Old virginia accent

The Old Virginia accent is one that is primarily heard in the Tidewater and Piedmont regions of the Commonwealth of Virginia. Traces of this dialect and its characteristic drawl can also be heard in adjacent states, including words that are pronounced differently, such as "out" and "house."


Southern and south midland accent characteristics include:[1]

  • "drawl" [lengthening, fronting, and raising vowels]
  • /ai/ > /æ:/ in find, mind
  • /oi/ > /o/ in boil, oil
  • /u:/ > /yu:/ in due, tuesday
  • /au/ > /æu/ in out, doubt
  • /e/ > /ei/ in bed, head
  • /e/ > /i/ in pen, ten
  • greasy > greazy
  • carry > tote
  • dragged > drug
  • you > you all, y’all


The earliest English settlers of the colonies of Virginia and Massachusetts were mainly people from Southern England. However, Virginia received more colonists from the English West Country, bringing with them a distinctive dialect and vocabulary.

The Boston, Massachusetts, Norfolk, Virginia and Charleston, South Carolina areas maintained strong commercial and cultural ties to England. Thus, the colonists and their descendants defined "social class" according to England's connotations. As the upper class English dialect changed, the dialects of the upper class Americans in these areas changed. One example, is the "r-dropping" of the late 18th and early 19th century, resulting in the similar "r-dropping" found in Boston and parts of Virginia today.[1]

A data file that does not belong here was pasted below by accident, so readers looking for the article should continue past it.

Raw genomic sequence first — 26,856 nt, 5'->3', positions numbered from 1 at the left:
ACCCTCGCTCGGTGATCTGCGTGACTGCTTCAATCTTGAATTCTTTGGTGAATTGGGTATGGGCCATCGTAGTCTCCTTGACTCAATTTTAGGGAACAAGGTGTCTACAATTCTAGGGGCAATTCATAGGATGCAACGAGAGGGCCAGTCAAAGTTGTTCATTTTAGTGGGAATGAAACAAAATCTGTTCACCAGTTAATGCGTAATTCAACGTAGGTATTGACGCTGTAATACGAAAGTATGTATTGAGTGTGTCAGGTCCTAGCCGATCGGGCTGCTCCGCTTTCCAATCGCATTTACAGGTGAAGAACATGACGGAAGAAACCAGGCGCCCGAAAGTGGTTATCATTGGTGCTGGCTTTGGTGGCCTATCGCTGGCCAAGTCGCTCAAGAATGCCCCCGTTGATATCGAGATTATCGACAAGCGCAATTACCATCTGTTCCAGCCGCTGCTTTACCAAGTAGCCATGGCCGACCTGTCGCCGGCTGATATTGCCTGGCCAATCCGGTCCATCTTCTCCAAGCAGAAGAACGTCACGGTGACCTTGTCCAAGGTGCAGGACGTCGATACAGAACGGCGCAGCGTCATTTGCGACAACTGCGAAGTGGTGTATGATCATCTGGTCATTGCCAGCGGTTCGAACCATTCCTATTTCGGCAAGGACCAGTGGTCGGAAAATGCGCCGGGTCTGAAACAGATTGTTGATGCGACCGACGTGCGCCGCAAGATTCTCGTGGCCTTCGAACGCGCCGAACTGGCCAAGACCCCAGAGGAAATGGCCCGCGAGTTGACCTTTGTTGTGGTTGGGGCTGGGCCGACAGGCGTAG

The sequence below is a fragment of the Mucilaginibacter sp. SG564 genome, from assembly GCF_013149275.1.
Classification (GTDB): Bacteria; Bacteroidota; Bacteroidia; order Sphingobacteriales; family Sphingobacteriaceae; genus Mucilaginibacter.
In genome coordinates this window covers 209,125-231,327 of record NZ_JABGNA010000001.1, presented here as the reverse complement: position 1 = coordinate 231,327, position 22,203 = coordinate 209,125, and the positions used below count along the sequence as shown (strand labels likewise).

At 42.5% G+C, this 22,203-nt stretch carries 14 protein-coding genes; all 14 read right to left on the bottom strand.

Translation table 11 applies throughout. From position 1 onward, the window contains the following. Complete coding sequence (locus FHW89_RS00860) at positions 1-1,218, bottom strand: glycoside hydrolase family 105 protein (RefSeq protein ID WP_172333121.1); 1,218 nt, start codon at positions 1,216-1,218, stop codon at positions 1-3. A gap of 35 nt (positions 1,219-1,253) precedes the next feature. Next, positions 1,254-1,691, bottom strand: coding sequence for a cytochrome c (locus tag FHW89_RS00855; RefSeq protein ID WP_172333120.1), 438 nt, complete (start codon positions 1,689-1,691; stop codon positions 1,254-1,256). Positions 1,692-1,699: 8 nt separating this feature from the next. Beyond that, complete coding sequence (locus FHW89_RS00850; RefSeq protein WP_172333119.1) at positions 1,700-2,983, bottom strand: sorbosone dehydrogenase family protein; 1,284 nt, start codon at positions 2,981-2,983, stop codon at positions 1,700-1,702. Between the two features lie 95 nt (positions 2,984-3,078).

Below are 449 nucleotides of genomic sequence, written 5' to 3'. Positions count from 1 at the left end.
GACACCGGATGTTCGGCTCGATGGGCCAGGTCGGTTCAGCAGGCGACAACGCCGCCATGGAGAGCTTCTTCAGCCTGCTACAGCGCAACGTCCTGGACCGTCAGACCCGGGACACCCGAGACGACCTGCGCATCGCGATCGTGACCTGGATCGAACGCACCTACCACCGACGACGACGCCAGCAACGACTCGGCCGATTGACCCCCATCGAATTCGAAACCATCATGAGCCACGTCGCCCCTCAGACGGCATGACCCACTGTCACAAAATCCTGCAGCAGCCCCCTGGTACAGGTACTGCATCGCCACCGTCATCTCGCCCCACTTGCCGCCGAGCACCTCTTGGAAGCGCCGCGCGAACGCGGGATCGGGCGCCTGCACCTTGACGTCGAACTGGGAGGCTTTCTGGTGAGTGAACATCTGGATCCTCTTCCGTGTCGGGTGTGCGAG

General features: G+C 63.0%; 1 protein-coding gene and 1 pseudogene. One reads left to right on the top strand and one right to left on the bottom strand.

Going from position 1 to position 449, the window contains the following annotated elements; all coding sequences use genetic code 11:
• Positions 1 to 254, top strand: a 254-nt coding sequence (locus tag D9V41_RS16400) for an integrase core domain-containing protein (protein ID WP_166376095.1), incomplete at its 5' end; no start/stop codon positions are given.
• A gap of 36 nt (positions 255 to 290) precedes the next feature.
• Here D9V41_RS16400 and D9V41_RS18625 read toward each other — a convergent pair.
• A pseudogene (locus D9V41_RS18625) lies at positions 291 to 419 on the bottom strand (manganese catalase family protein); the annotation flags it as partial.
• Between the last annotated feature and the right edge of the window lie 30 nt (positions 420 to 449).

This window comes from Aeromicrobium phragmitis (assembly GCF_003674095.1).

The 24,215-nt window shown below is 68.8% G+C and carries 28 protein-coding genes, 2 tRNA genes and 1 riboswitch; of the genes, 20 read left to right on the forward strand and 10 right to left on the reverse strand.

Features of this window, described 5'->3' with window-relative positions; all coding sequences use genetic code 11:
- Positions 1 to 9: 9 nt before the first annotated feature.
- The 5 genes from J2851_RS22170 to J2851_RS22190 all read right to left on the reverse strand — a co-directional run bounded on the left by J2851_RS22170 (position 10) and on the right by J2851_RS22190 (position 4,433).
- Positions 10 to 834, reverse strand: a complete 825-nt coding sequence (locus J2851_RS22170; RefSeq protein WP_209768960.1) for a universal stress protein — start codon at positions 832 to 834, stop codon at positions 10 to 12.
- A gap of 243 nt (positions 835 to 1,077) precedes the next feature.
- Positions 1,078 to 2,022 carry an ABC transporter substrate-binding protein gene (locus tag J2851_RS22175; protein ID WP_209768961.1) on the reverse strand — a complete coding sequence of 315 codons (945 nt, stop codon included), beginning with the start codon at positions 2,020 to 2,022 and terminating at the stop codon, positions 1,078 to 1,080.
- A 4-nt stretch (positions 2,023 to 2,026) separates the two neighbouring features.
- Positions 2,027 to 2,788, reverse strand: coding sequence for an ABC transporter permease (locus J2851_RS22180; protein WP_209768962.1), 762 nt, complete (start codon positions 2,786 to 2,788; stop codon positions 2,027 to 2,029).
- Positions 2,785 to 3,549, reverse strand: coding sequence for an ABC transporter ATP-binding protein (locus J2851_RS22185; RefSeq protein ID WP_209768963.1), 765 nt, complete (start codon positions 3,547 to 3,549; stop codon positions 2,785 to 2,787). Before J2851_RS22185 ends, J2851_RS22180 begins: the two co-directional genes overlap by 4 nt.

See also


External links

  • Speech Accent Archive.
  • Library
  • "Dialects Of Virginia"
This article was sourced from Creative Commons Attribution-ShareAlike License; additional terms may apply. World Heritage Encyclopedia content is assembled from numerous content providers, Open Access Publishing, and in compliance with The Fair Access to Science and Technology Research Act (FASTR), Wikimedia Foundation, Inc., Public Library of Science, The Encyclopedia of Life, Open Book Publishers (OBP), PubMed, U.S. National Library of Medicine, National Center for Biotechnology Information, U.S. National Library of Medicine, National Institutes of Health (NIH), U.S. Department of Health & Human Services, and USA.gov, which sources content from all federal, state, local, tribal, and territorial government publication portals (.gov, .mil, .edu). Funding for USA.gov and content contributors is made possible from the U.S. Congress, E-Government Act of 2002.
Crowd sourced content that is contributed to World Heritage Encyclopedia is peer reviewed and edited by our editorial staff to ensure quality scholarly research articles.
By using this site, you agree to the Terms of Use and Privacy Policy. World Heritage Encyclopedia™ is a registered trademark of the World Public Library Association, a non-profit organization.